Makeup Exam

After last year’s assessment testing debacle, state officials regroup and try again

Between kindergarten and high school graduation, the average American student takes more than 100 standardized tests. Here in Nevada, it starts with the Kindergarten Entry Assessment and concludes with the End of Course exams 12th graders must pass in order to get their diploma.

What some parents probably don’t realize is the majority of this testing is not proposed by educators, but by the government: You want federal funds, take this test. You want state money, break out that No. 2 pencil. Every new program comes with “accountability,” and “data,” which means exams. American schools spent $1.7 billion on standardized testing on 2012, and that number has surely increased since.

As for Nevada, the Department of Education recently signed a four-year $51 million contract with Data Recognition Corp. to administer assessments. Parents and students certainly recall the debacle that occurred during testing this past spring, when thousands of Nevada students found themselves struggling to take tests amid server crashes, computer freezes and a cavalcade of glitches. It led to breach-of-contract charges by the DOE and a lot of blame-passing between three related partners: the Smarter Balanced Assessment Consortium (SBAC), Measured Progress and the American Institutes for Research.

The latter two, who seemed responsible for most of the issues, are now out of the Nevada testing equation. But last year’s disaster wasn’t the reason why. “We were doing this work well in advance of any challenges that we experienced with the Smarter Balanced Assessment,” says Steve Canavero, deputy superintendent for student achievement of the Nevada’s DOE. He adds that the problems encountered did inform the process of choosing a vendor. “We asked a lot of questions about the delivery of the SBAC based on what we knew from last year: How is this different than what we had? How can you ensure that this is going work?”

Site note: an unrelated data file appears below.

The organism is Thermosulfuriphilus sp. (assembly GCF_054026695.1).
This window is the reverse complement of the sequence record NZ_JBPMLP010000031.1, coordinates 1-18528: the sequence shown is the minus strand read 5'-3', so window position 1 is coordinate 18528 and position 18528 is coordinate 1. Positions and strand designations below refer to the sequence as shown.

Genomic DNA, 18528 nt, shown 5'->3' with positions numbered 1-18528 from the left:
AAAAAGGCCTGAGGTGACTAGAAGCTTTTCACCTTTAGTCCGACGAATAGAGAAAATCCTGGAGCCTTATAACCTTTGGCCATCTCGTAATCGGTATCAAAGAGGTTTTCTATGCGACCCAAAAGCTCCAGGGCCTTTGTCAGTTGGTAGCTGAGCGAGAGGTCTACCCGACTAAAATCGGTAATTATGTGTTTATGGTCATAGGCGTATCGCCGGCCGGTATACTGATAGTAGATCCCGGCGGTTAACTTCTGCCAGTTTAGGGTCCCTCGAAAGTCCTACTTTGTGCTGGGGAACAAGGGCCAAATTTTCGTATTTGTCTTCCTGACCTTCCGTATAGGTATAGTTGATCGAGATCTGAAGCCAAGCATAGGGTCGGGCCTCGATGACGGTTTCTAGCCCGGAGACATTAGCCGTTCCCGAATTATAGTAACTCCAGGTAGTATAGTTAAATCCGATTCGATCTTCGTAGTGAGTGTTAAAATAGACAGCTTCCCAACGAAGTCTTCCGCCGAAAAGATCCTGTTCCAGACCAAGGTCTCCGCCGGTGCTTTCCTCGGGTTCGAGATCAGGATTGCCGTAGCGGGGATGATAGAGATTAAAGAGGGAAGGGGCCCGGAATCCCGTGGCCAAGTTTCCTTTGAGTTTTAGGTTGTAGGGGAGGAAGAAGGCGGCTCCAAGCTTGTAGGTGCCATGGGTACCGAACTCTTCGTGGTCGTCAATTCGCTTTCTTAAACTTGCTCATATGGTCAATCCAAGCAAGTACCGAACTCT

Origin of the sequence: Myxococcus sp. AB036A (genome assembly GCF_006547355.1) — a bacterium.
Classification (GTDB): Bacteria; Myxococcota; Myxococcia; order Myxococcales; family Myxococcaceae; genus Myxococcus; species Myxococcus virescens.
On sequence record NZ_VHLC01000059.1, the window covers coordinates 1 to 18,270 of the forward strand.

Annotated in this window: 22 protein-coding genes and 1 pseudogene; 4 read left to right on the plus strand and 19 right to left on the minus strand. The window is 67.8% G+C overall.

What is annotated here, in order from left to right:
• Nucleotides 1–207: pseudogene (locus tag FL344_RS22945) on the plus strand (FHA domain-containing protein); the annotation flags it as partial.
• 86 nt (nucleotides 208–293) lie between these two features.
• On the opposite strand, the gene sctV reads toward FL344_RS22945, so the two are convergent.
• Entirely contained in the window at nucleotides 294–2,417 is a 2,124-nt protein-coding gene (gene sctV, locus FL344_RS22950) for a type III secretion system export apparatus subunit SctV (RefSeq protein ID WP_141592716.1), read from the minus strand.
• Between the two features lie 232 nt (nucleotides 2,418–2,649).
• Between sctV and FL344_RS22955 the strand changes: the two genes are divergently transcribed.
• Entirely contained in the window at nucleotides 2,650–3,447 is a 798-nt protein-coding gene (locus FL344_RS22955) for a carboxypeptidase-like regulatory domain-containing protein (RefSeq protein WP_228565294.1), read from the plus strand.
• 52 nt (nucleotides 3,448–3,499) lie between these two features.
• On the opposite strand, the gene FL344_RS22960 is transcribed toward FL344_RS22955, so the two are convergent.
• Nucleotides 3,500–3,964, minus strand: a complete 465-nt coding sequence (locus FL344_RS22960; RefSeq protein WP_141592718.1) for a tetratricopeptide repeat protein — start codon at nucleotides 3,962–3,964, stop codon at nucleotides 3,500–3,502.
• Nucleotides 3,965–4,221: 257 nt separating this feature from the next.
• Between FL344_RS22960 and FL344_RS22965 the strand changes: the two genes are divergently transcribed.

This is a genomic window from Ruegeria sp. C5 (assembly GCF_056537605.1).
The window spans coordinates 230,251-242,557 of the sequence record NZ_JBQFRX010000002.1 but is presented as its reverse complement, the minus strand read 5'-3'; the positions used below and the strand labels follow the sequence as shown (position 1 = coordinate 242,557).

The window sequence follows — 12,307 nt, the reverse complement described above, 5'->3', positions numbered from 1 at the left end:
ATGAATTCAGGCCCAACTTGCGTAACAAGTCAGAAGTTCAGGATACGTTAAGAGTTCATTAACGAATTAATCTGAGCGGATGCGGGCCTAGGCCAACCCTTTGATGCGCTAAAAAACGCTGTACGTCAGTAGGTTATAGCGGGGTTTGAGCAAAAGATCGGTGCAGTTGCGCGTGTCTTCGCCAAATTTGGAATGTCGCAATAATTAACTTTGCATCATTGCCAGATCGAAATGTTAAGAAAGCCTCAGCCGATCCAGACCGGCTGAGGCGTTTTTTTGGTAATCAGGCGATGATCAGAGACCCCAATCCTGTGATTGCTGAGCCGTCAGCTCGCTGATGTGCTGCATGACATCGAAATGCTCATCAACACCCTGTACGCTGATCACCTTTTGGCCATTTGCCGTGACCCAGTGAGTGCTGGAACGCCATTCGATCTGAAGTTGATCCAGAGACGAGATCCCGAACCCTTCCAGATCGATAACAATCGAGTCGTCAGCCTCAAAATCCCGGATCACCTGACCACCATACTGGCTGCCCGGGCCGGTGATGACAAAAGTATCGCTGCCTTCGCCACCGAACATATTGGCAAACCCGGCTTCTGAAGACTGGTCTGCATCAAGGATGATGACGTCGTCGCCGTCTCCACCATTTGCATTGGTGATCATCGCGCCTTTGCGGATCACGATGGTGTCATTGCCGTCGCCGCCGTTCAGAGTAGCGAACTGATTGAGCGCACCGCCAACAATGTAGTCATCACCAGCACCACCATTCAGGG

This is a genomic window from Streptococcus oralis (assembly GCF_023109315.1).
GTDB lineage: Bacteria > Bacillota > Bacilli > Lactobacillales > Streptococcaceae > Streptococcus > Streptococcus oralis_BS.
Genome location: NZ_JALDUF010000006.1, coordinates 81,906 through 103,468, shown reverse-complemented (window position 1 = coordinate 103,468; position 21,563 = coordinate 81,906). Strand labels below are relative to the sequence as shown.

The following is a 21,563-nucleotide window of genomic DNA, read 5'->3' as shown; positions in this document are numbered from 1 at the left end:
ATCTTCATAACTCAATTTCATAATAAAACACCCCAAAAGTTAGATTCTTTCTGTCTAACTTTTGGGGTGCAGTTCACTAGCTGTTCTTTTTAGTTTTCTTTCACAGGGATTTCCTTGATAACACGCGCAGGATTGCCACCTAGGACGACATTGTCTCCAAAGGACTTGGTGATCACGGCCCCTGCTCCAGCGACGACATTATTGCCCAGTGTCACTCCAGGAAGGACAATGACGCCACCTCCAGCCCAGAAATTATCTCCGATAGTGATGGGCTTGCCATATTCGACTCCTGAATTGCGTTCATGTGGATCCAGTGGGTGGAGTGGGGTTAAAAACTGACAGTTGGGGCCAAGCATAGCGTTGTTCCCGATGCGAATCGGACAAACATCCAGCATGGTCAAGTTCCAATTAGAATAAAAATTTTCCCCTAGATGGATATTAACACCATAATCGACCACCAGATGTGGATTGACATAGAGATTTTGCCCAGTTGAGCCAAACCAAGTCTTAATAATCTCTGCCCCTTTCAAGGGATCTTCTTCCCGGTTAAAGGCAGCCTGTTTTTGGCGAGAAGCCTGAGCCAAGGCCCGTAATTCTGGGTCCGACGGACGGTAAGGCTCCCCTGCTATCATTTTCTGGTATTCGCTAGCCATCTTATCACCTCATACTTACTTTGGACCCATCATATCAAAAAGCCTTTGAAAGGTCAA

Actually, those questions were asked of a different company: Educational titan McGraw-Hill/CTB originally bid on and received the contract, but the company sold the bulk of its testing business to Data Recognition Corp (DRC). a few days before receiving the state’s “Notice of Award.” Given that McGraw-Hill is being sued by the State of Georgia for botching its standardized testing, the change in ownership might prove beneficial.

Another important fact to note: Data Recognition will only be part of the testing equation and Smarter Balanced is still being paid about $1.3 million per year (plus additional fees) to create the end-of-year Common Core test for students in grades 3-8  “It’s kind of like we’re buying questions from Smarter Balanced, and DRC is delivering them,” Canavero says. “It’s a partnership that requires the Smarter Balanced Assessment Consortium and the DRC to work together to provide a seamless testing experience.”

In addition to the Smarter Balanced Assessment, Data Recognition will also administer the four End of Course exams for high school students, as well as the College and Career Readiness Assessment (a.k.a. the ACT exam). The state and its school districts share the $2 million per year cost of the actual ACT. “There are a number of assessments that are under this umbrella contract,” Canavero says.

Another issue—and cost—arises from the fact that all of these assessments must be taken via computer. So not only do schools need enough computer terminals for testing, but students need to have enough access to those computers so that they feel comfortable using them. (Perhaps Bill Gates’ big donations to the development of Common Core weren’t entirely altruistic after all.)

“We’re really looking forward to [seeing the results of] middle-level students who have had the device for the past few years, how that data differentiates their performance with the assessment online,” says Jhone Ebert, chief innovation and productivity officer for the Clark County School District. While the computer may complicate the test-taking, it does simplify analyzing the results. “If we have an interim assessment,” Ebert says, “I can compare all 25,000 second graders in the district and I can compare it nationally as well.”

Second grade, huh? Only about 99 more assessment tests to go …



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